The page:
Slashdot - 4 hours 31 min ago
Jason Koebler writes: If and when we finally encounter aliens, they probably won't look like little green men, or spiny insectoids. It's likely they won't be biological creatures at all, but rather, advanced robots that outstrip our intelligence in every conceivable way. Susan Schneider, a professor of philosophy at the University of Connecticut, joins a handful of astronomers, including Seth Shostak, director of NASA's Search for Extraterrestrial Intelligence, NASA Astrobiologist Paul Davies, and Library of Congress Chair in Astrobiology Stephen Dick in espousing the view that the dominant intelligence in the cosmos is probably artificial. In her paper "Alien Minds," written for a forthcoming NASA publication, Schneider describes why alien life forms are likely to be synthetic, and how such creatures might think.

Read more of this story at Slashdot.








Categories: Technology

Find Work You Love by Identifying Your Unique Angle

Lifehacker.com - 4 hours 39 min ago

There are things you love to do, and there are things people pay you to do. In the perfect world those are the same thing, but realistically you need to find a balance between how you make your money while having time for your less lucrative hobbies. Let's look at how to pinpoint that balance.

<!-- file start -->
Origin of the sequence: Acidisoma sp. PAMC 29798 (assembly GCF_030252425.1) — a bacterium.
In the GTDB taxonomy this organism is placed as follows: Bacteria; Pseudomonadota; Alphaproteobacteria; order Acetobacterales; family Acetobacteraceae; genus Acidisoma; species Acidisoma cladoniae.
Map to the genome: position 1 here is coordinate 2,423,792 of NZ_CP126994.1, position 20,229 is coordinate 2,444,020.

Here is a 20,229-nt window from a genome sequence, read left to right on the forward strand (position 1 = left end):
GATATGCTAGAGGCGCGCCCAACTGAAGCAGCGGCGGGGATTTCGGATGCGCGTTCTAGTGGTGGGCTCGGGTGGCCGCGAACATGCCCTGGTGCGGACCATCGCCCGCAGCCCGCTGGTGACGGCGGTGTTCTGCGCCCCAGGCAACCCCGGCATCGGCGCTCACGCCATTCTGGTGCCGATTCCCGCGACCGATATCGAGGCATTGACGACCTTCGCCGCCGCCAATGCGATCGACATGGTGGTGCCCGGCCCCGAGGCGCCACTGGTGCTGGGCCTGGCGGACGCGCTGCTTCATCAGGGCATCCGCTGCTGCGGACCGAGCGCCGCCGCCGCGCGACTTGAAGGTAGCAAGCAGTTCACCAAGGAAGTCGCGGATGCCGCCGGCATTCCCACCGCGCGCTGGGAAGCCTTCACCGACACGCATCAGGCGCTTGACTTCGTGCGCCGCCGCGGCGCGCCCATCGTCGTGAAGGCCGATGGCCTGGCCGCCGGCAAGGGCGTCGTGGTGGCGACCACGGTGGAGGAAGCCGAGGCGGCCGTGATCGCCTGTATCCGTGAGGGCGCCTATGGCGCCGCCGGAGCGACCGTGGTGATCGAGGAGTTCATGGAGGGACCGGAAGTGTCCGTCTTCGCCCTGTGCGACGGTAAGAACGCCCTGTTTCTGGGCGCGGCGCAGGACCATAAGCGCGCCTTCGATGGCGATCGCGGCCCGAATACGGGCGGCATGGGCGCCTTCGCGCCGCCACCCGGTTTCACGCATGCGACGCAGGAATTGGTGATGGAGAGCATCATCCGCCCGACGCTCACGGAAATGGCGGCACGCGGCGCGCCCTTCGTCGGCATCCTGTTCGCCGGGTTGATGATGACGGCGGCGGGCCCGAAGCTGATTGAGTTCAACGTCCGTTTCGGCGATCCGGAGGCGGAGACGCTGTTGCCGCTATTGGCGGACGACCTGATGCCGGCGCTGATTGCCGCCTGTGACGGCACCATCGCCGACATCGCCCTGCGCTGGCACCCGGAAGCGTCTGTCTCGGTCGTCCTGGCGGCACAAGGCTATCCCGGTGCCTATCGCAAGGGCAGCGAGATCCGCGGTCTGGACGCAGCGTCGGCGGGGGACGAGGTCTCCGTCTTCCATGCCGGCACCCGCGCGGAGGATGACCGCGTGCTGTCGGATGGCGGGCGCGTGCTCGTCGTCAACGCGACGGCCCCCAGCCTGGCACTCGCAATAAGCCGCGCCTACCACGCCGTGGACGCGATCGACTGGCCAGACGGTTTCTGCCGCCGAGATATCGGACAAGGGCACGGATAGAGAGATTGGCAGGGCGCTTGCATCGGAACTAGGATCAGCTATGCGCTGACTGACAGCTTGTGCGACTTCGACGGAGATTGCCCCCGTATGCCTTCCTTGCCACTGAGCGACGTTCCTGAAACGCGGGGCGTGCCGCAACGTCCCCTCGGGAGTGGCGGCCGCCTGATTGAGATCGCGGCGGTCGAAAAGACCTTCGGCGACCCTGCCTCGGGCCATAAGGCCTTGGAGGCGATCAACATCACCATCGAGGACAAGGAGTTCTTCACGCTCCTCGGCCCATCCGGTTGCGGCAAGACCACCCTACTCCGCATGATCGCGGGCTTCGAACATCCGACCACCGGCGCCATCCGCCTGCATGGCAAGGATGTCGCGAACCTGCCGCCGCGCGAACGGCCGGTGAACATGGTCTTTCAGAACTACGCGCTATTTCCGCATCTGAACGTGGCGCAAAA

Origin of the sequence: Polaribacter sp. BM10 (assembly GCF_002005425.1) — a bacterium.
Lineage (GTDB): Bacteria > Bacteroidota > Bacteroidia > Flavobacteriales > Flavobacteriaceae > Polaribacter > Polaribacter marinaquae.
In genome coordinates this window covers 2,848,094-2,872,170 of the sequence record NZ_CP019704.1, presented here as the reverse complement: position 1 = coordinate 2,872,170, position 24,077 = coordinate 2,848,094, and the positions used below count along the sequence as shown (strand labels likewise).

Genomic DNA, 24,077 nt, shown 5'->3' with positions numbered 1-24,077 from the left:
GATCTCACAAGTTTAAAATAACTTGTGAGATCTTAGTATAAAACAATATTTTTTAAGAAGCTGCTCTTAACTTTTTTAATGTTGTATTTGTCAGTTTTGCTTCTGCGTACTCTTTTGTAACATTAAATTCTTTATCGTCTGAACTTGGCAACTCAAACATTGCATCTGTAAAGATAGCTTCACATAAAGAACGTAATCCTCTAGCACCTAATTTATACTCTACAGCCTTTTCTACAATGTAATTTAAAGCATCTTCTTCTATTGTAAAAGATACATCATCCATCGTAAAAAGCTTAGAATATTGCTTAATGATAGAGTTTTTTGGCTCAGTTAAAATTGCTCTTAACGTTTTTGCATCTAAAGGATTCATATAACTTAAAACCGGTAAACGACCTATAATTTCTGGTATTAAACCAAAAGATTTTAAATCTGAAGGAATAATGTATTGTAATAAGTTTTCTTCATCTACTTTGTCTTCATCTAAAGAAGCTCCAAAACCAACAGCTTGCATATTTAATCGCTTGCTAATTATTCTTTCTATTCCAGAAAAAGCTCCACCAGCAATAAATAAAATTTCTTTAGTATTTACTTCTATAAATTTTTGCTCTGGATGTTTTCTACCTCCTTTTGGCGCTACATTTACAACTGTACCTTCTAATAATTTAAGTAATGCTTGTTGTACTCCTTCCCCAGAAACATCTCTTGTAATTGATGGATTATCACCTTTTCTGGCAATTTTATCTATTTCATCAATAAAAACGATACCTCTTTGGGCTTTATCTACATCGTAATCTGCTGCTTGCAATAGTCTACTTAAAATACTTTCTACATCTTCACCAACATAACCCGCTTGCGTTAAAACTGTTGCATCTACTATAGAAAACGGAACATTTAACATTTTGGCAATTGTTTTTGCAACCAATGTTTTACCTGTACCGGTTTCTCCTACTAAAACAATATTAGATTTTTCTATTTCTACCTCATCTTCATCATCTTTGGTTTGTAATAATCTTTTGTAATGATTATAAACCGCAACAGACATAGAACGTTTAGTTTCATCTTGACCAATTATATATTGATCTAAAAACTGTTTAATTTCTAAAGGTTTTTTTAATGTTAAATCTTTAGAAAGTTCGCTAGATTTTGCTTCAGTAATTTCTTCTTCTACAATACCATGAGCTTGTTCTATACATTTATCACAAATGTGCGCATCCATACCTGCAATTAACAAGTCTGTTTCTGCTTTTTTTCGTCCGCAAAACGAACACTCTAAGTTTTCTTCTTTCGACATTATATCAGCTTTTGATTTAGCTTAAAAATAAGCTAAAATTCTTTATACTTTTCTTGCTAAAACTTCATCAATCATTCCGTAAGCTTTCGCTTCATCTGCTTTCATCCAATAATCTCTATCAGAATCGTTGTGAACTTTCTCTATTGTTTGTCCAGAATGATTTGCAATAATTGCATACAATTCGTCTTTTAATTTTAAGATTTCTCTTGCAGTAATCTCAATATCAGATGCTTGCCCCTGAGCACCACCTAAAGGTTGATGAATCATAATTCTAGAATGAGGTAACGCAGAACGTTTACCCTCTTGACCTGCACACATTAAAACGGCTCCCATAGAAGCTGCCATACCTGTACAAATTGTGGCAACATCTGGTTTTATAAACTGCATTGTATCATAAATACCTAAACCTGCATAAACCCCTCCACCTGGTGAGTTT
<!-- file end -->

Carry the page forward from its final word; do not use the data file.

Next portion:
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All-Clad Discounts, Cheap Luggage, N64 USB Controller, More Deals

Lifehacker.com - 4 hours 54 min ago

These All-Clad deals are awesome, and we're glad they're sticking around another day (for now).

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Kick Bad Habits With Short-Term Sprints

Lifehacker.com - 5 hours 9 min ago

Whether it's caffeine or a killer sweet tooth, bad habits are tough to ditch . Short-term "sprints" over time can make kicking those bad habits more feasible and a lot less daunting.

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All the Evidence the Government Will Present In the Silk Road Trial Is Online

Slashdot - 5 hours 14 min ago
apexcp writes: In less than a month, one of the biggest trials of 2015 will begin in New York City. The full list of government evidence and defense objections found its way online recently, shedding light on both the prosecutor's courtroom strategy and the defense team's attempted rebuttals. Also important is what's not presented as evidence. There's not a single piece of forensic documentation about how the FBI originally found Silk Road servers, an act the defense as called "blatantly criminal."

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Categories: Technology

Repair Damaged Brick With a Chisel and Mortar Mix

Lifehacker.com - 5 hours 39 min ago

Brick and mortar is a solid building material, but it won't last forever. Here are the basics for "tuckpointing", the process of repairing and rebuilding a brick wall.